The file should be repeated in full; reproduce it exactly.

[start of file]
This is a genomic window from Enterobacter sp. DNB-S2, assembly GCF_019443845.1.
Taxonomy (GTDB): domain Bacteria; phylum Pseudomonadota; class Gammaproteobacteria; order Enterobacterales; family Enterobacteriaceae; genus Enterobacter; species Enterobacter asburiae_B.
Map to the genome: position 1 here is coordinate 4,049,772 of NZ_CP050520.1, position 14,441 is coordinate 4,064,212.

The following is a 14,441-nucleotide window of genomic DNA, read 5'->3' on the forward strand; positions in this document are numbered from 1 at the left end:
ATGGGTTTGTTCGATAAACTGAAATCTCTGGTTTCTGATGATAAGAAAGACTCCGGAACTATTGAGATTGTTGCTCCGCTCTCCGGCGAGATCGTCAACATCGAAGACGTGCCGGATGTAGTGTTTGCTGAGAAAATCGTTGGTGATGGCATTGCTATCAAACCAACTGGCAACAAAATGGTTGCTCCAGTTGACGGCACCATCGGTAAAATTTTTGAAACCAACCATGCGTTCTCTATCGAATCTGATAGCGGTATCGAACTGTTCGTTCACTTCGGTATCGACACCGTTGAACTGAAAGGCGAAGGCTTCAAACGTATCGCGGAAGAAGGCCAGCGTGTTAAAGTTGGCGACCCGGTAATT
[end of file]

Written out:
This is a genomic window from Enterobacter sp. DNB-S2, assembly GCF_019443845.1.
Taxonomy (GTDB): domain Bacteria; phylum Pseudomonadota; class Gammaproteobacteria; order Enterobacterales; family Enterobacteriaceae; genus Enterobacter; species Enterobacter asburiae_B.
Map to the genome: position 1 here is coordinate 4,049,772 of NZ_CP050520.1, position 14,441 is coordinate 4,064,212.

The following is a 14,441-nucleotide window of genomic DNA, read 5'->3' on the forward strand; positions in this document are numbered from 1 at the left end:
ATGGGTTTGTTCGATAAACTGAAATCTCTGGTTTCTGATGATAAGAAAGACTCCGGAACTATTGAGATTGTTGCTCCGCTCTCCGGCGAGATCGTCAACATCGAAGACGTGCCGGATGTAGTGTTTGCTGAGAAAATCGTTGGTGATGGCATTGCTATCAAACCAACTGGCAACAAAATGGTTGCTCCAGTTGACGGCACCATCGGTAAAATTTTTGAAACCAACCATGCGTTCTCTATCGAATCTGATAGCGGTATCGAACTGTTCGTTCACTTCGGTATCGACACCGTTGAACTGAAAGGCGAAGGCTTCAAACGTATCGCGGAAGAAGGCCAGCGTGTTAAAGTTGGCGACCCGGTAATT